Boardwalk Project’s Next Phase Far Exceeds Estimate; At $4.2M, Access Effort Will Need Reworking

Boardwalk Project’s Next Phase Far Exceeds Estimate; At $4.2M, Access Effort Will Need Reworking
An area included in the first phase of the Boardwalk access control project is pictured at the Inlet. Photos by Chris Parypa

OCEAN CITY — After getting “sticker shocked” with the cost of the second phase of the Boardwalk access control plan, which came in estimated three or four times higher than anticipated, Ocean City officials this week sent the staff and designers back to the drawing board.

The Mayor and Council on Monday got an early look at the estimated cost of the second phase of the Boardwalk access control plan designed to tighten security and limit vehicular access. The first phase, which was implemented and installed prior to the start of this summer season, was a low-cost, stop-gap measure of sorts. The plan for the second phase is to install gates, some manual and some motorized, along with other barriers including bollards, planters and decorative concrete spheres at 26 locations up and down the Boardwalk and around the Inlet lot, City Engineer Terry McGean explained on Monday.

“Phase II of the project consists of permanent barriers more in keeping with the aesthetics of the Boardwalk along with heavy duty crash-rated manual and automatic gates,” he said. “There is a total of 26 locations along the Boardwalk excluding private property that need to be protected including the full length of the Inlet parking lot. All barriers and gates are crash-rated to prevent a medium-duty truck from penetrating the barrier and accessing the Boardwalk.”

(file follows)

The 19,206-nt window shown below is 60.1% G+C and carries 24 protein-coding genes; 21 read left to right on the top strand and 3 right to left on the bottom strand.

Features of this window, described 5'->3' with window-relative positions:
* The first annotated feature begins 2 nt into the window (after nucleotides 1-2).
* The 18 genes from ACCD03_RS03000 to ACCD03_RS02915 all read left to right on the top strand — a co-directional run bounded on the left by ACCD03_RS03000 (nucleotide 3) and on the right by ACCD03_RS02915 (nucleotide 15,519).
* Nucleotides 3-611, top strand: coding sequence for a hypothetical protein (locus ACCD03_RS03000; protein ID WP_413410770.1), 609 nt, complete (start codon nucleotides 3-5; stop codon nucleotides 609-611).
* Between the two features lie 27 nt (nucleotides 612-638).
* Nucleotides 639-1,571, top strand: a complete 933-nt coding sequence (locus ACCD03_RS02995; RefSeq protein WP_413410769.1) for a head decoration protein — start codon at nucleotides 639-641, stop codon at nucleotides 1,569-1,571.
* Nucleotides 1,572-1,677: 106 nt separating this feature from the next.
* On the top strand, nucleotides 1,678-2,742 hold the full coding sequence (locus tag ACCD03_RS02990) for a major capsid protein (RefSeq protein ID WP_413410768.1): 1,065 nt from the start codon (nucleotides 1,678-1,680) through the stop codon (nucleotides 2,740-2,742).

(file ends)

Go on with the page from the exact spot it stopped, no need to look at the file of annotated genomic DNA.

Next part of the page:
However, the functional but aesthetically pleasing second phase came in with an estimated price tag considerably higher that what was first proposed at around $1 million.

“The cost of the project is currently estimated at $4.26 million, which is significantly higher than originally estimated,” said McGean. “The increase is attributed to higher costs associated with the barriers than originally anticipated, the need to protect the entire north and west border of the Inlet parking lot, the need to protect openings on private property and large uncertainties in the cost of construction material due to new and proposed tariffs. Cost reductions could be made by reducing the number of automated and manual gates, lowering the crash ratings of the materials, or using less-aesthetic materials such as railings or cable barriers.”

McGean provided a detailed presentation on the proposed Boardwalk access control project, which, as the name suggests, will tighten security at the numerous open access points along the famed promenade. After several events in the U.S. and around the world in which terrorists killed and injured dozens of victims by driving trucks and other large vehicles into large public areas where crowds gather, Ocean City officials last year began exploring ways to ramp up security in the form of vehicle access controls on the Boardwalk.

Naturally, unauthorized vehicles are not allowed on the Boardwalk, but there were dozens of access points where an ill-intending vehicle could reach it and its often-large crowds, particularly in the summer season. To that end, resort officials last year began exploring a series of permanent and semi-permanent barrier systems from gated access points that would allow police, fire and emergency vehicles along with the beach patrol, for example, to access the Boardwalk. In other areas, heavy planters or bollards could be used to prevent unauthorized vehicles from reaching the Boardwalk.

McGean’s presentation outlined the details for each access point along the Boardwalk and around the Inlet lot. There are 12 areas where gates could be installed, either manual or automated, and other areas where more permanent barriers will be installed. In most cases, those barriers would include crash-rated steel structures installed into the pavement, which would then be enshrouded with decorative concrete overlays. Some of the examples shown on Monday included planter boxes and even decorative concrete spheres over the steel business end of the structures.

The total estimated cost of phase two came in three to four times higher than what was anticipated.

“When you look at the cost by area, this includes the street ends and the Inlet lot,” he said. “It represents the high-end cost. It’s just over $4 million. These are much more than simply sticking a pipe in the ground. There is more to it than that.”